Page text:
The term American exceptionalism is born in the political realm but certainly also applies to other areas including data management.
As a lot of software and today cloud services are made in the USA, the rest of world has some struggle with data standards that only or in high degree applies to the United States.
Some of the common ones are:
In the United States Fahrenheit is the unit of temperature. The rest of the world (with a few exceptions) use Celsius. Fortunately many applications has the ability of switching between those two, but it certainly happens to me once in a while that I uninstall a new exciting app because it only shows temperature in Fahrenheit, and to me 30 degrees is very hot weather.
The Month-Day-Year date format is another American exceptionalism in data management. When dates are kept in databases there is no problem, as databases internally use a counter for a date. But as soon as the date slips into a text format and are used in an international sense, no one can tell if 10/9/2014 is the 10th September as it is seen outside the United States or 9th October as it is seen inside the United States. For example it took LinkedIn years before the service handled the date format accordingly to their international spread, at there are still mix-ups.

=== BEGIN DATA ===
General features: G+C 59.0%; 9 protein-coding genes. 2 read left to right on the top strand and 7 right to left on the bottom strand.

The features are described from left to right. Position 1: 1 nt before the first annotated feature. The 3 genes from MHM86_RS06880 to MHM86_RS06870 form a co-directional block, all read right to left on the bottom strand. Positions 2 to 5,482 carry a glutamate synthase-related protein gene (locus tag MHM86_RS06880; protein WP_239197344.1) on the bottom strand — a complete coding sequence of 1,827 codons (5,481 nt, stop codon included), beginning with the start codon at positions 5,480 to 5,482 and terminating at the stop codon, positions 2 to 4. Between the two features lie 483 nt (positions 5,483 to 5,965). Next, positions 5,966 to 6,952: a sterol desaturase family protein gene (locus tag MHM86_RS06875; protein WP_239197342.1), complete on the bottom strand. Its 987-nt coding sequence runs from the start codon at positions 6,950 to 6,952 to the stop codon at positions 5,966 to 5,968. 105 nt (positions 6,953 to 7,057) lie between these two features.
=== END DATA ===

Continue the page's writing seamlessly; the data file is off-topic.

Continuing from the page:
Having a state as part of a postal address is mandatory in the United States and only shared with a few other countries as Australia and Canada, though the Canadians calls the similar concept a province. The use of a mandatory state field with only US states present is especially funny when registering online for a webinar about an international data quality solution.